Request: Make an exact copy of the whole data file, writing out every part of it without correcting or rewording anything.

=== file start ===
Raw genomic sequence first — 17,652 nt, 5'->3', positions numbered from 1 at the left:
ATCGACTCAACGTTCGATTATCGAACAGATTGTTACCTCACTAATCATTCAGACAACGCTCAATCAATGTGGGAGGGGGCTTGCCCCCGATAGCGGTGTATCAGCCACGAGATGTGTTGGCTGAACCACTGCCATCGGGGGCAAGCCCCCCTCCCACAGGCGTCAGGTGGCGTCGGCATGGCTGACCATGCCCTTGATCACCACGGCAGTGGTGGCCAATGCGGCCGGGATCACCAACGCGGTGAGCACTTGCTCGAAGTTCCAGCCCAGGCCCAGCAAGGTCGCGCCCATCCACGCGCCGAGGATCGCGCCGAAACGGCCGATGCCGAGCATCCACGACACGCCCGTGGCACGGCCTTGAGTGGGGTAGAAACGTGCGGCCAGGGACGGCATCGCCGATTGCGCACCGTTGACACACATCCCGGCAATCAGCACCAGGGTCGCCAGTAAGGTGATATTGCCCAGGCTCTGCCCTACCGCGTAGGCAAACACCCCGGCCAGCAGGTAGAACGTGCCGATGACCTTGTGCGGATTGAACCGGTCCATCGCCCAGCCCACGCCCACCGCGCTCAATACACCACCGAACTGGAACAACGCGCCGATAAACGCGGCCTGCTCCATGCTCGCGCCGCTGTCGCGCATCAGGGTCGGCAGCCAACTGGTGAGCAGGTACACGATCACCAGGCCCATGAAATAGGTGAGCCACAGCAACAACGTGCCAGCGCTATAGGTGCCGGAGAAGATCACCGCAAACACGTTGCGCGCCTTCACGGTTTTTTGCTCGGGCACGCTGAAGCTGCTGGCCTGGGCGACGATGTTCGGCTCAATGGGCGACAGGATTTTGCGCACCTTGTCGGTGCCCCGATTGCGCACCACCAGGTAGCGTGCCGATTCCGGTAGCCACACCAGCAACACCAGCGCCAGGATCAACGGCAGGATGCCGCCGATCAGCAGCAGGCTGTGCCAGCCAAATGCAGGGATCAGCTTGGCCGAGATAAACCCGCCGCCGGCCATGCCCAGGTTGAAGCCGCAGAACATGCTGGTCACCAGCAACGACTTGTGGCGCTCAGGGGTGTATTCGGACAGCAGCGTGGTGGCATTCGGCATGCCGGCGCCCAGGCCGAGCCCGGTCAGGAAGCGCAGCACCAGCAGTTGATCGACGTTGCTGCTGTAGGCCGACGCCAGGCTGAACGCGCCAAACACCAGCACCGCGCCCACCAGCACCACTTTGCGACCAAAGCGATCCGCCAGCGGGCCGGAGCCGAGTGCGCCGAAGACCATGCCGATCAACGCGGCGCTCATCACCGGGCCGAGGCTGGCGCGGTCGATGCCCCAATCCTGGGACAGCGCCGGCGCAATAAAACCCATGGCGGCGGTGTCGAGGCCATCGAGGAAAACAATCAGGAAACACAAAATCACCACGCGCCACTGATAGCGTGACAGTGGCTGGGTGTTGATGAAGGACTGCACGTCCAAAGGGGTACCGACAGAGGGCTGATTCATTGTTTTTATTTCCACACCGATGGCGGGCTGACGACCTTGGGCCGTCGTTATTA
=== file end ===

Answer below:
Raw genomic sequence first — 17,652 nt, 5'->3', positions numbered from 1 at the left:
ATCGACTCAACGTTCGATTATCGAACAGATTGTTACCTCACTAATCATTCAGACAACGCTCAATCAATGTGGGAGGGGGCTTGCCCCCGATAGCGGTGTATCAGCCACGAGATGTGTTGGCTGAACCACTGCCATCGGGGGCAAGCCCCCCTCCCACAGGCGTCAGGTGGCGTCGGCATGGCTGACCATGCCCTTGATCACCACGGCAGTGGTGGCCAATGCGGCCGGGATCACCAACGCGGTGAGCACTTGCTCGAAGTTCCAGCCCAGGCCCAGCAAGGTCGCGCCCATCCACGCGCCGAGGATCGCGCCGAAACGGCCGATGCCGAGCATCCACGACACGCCCGTGGCACGGCCTTGAGTGGGGTAGAAACGTGCGGCCAGGGACGGCATCGCCGATTGCGCACCGTTGACACACATCCCGGCAATCAGCACCAGGGTCGCCAGTAAGGTGATATTGCCCAGGCTCTGCCCTACCGCGTAGGCAAACACCCCGGCCAGCAGGTAGAACGTGCCGATGACCTTGTGCGGATTGAACCGGTCCATCGCCCAGCCCACGCCCACCGCGCTCAATACACCACCGAACTGGAACAACGCGCCGATAAACGCGGCCTGCTCCATGCTCGCGCCGCTGTCGCGCATCAGGGTCGGCAGCCAACTGGTGAGCAGGTACACGATCACCAGGCCCATGAAATAGGTGAGCCACAGCAACAACGTGCCAGCGCTATAGGTGCCGGAGAAGATCACCGCAAACACGTTGCGCGCCTTCACGGTTTTTTGCTCGGGCACGCTGAAGCTGCTGGCCTGGGCGACGATGTTCGGCTCAATGGGCGACAGGATTTTGCGCACCTTGTCGGTGCCCCGATTGCGCACCACCAGGTAGCGTGCCGATTCCGGTAGCCACACCAGCAACACCAGCGCCAGGATCAACGGCAGGATGCCGCCGATCAGCAGCAGGCTGTGCCAGCCAAATGCAGGGATCAGCTTGGCCGAGATAAACCCGCCGCCGGCCATGCCCAGGTTGAAGCCGCAGAACATGCTGGTCACCAGCAACGACTTGTGGCGCTCAGGGGTGTATTCGGACAGCAGCGTGGTGGCATTCGGCATGCCGGCGCCCAGGCCGAGCCCGGTCAGGAAGCGCAGCACCAGCAGTTGATCGACGTTGCTGCTGTAGGCCGACGCCAGGCTGAACGCGCCAAACACCAGCACCGCGCCCACCAGCACCACTTTGCGACCAAAGCGATCCGCCAGCGGGCCGGAGCCGAGTGCGCCGAAGACCATGCCGATCAACGCGGCGCTCATCACCGGGCCGAGGCTGGCGCGGTCGATGCCCCAATCCTGGGACAGCGCCGGCGCAATAAAACCCATGGCGGCGGTGTCGAGGCCATCGAGGAAAACAATCAGGAAACACAAAATCACCACGCGCCACTGATAGCGTGACAGTGGCTGGGTGTTGATGAAGGACTGCACGTCCAAAGGGGTACCGACAGAGGGCTGATTCATTGTTTTTATTTCCACACCGATGGCGGGCTGACGACCTTGGGCCGTCGTTATTA